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Casey, Toomey echo parties in Mueller report response

Rebecca Klar
York Dispatch
In a 2013 file image, former FBI director Robert Mueller attends the ceremonial swearing-in of FBI Director James Comey at the FBI Headquarters in Washington, D.C. (Alex Wong/CNP/Prensa Internacional/Zuma Press/TNS)

The highly anticipated report by special counsel Robert Muller indicating Russian interference in the 2016 election was released Thursday, but the findings don't seem to have done much in the way of shifting partisan opinion. 

By and large, congressional Republicans stood behind Attorney General William Barr's "no collusion" summary of the report's probe into President Donald Trump's campaign. Meanwhile, Democrats demanded the release of redacted information and questioned Barr's credibility. 

Pennsylvania's U.S. senators — Democrat Bob Casey and Republican Pat Toomey — mirrored the takes of their respective parties. 

"While examining the Mueller report and the underlying evidence will be vital, it will not change what we already know: Russia attacked our election in 2016, President Trump and his closest aides and allies welcomed that attack and then, we know from the public record, that President Trump made a series of statements and appeared to engage in conduct that interfered with a fair and independent investigation," U.S. Sen. Bob Casey said in a statement.

U.S. Senator Bob Casey (D-PA) speaks to the York Dispatch Editorial Board in West Manchester Township, Thursday, April 5, 2018. Dawn J. Sagert photo

"The actions we know that President Trump, his aides and allies took may not violate criminal statutes, but they are fundamentally inconsistent with American values," he said. 

On Twitter, Casey also called Barr a "spin doctor and mouthpiece for the President."

Toomey had a different take. 

Toomey said on Twitter he had not yet read the report but "all Americans should be pleased that the Special Counsel concluded there was no collusion between the Trump campaign and Russia."

And while Casey pushed for public release of redacted grand jury information not protected because of intelligence concerns, Toomey said he was pleased the report does not have redactions based on executive privilege.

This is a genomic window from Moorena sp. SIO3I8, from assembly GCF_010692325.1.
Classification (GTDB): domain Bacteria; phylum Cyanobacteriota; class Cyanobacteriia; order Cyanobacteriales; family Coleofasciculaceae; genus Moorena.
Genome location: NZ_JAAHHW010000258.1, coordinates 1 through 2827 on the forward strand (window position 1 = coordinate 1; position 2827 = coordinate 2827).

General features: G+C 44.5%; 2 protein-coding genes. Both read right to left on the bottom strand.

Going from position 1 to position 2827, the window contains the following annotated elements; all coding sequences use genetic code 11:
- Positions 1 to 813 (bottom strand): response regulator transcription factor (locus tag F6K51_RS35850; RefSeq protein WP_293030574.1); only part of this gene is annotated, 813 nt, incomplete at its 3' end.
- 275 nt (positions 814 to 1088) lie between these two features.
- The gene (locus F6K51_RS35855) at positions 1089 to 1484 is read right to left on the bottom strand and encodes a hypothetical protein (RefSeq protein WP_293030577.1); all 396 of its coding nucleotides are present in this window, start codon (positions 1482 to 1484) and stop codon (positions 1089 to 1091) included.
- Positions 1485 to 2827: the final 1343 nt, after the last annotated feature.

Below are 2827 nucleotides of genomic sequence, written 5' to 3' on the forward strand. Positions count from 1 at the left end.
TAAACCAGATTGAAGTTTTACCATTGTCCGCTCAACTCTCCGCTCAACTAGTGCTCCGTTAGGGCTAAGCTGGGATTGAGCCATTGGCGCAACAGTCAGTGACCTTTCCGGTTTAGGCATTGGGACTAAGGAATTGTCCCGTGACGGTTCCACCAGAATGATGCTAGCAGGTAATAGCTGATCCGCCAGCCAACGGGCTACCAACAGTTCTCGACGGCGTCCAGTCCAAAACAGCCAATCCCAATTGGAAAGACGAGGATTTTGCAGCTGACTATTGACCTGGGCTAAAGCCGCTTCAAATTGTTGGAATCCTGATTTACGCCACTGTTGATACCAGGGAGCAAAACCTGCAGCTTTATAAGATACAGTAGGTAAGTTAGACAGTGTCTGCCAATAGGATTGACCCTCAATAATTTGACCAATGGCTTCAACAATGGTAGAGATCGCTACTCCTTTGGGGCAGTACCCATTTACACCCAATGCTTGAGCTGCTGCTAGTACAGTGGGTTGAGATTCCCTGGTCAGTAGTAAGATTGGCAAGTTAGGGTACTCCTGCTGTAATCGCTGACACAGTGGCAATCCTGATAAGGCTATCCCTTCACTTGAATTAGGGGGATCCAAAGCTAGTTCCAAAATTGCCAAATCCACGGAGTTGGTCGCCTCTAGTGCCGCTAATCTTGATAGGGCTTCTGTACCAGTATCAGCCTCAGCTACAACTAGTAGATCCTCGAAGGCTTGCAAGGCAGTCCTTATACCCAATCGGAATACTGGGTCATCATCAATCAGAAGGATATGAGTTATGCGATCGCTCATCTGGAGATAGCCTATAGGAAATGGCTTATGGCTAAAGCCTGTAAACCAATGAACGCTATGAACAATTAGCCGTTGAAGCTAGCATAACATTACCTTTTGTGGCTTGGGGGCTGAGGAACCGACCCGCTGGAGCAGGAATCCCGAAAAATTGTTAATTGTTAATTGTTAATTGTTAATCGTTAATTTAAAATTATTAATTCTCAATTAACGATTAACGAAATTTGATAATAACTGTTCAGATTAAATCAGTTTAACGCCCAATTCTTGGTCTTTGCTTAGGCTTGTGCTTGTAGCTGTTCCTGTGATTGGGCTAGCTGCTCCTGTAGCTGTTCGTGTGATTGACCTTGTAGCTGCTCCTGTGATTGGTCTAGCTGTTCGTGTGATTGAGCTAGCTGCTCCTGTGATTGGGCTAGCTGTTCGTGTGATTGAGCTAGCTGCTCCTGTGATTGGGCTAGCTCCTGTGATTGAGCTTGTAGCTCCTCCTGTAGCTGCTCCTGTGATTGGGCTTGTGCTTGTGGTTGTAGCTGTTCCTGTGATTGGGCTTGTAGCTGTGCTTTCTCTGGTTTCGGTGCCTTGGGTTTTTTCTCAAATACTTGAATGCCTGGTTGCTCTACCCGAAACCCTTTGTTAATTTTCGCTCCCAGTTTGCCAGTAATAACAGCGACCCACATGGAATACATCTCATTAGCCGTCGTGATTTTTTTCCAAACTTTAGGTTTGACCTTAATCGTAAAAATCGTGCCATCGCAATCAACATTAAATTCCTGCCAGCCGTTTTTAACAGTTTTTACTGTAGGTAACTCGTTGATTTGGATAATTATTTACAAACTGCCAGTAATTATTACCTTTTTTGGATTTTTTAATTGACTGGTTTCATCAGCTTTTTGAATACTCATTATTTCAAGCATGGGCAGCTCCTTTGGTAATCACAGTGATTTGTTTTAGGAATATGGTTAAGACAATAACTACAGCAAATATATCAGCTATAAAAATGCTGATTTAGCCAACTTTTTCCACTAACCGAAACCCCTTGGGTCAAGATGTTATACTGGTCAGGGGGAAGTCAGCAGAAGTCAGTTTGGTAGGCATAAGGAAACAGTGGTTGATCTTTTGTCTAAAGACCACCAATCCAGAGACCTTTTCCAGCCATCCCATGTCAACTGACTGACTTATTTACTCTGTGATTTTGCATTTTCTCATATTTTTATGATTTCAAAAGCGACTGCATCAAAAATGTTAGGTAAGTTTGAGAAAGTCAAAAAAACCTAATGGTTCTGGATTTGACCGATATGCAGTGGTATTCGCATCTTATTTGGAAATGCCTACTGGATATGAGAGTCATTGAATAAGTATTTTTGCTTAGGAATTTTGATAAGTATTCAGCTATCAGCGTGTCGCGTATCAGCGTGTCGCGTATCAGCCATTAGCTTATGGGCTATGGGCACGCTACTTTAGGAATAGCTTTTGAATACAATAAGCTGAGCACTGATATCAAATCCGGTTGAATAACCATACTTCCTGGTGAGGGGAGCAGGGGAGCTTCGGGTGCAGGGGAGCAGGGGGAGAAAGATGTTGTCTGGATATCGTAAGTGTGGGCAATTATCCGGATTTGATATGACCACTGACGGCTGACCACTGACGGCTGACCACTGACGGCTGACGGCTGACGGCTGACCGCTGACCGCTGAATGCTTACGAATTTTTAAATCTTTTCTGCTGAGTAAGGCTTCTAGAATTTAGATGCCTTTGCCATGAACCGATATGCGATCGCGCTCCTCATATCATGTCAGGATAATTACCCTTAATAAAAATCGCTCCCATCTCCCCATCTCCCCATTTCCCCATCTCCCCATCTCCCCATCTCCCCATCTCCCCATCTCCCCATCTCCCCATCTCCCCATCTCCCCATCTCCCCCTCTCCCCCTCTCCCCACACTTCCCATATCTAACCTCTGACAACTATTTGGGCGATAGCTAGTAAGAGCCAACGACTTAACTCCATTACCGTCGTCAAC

Sen. Pat Toomey (R-PA) discusses the Blocking Deadly Fentanyl Imports Act at the York County Administrative Building in York City, Thursday, March 21, 2019. The bipartisan legislation would hold fentanyl-producing nations accountable for their compliance with United States fentanyl-related drug enforcement. Dawn J. Sagert photo

Rep. Scott Perry, R-Carroll Township, said the previous conclusions of "no collusion, no obstruction, and nothing but complete cooperation from the president," stand with regard to the Mueller report. 

"We need to move on, stop the theater, and get back to the business of governing," Perry said in a statement. 

Republican Rep. Lloyd Smucker, R-Lancaster County, did not return a request for comment. 

In a news conference before the public release of the report, Barr renewed his earlier interpretation of Mueller's findings that the Trump campaign did not collude with Russian interference. 

According to Mueller's report, the investigation "did not establish that members of the Trump Campaign conspired or coordinated with the Russian government in its election interference activities." However, the report states that Russian interference did favor Trump's candidacy in the 2016 election.

Mueller's report also said the investigation found "numerous links between the Russian government and the Trump Campaign."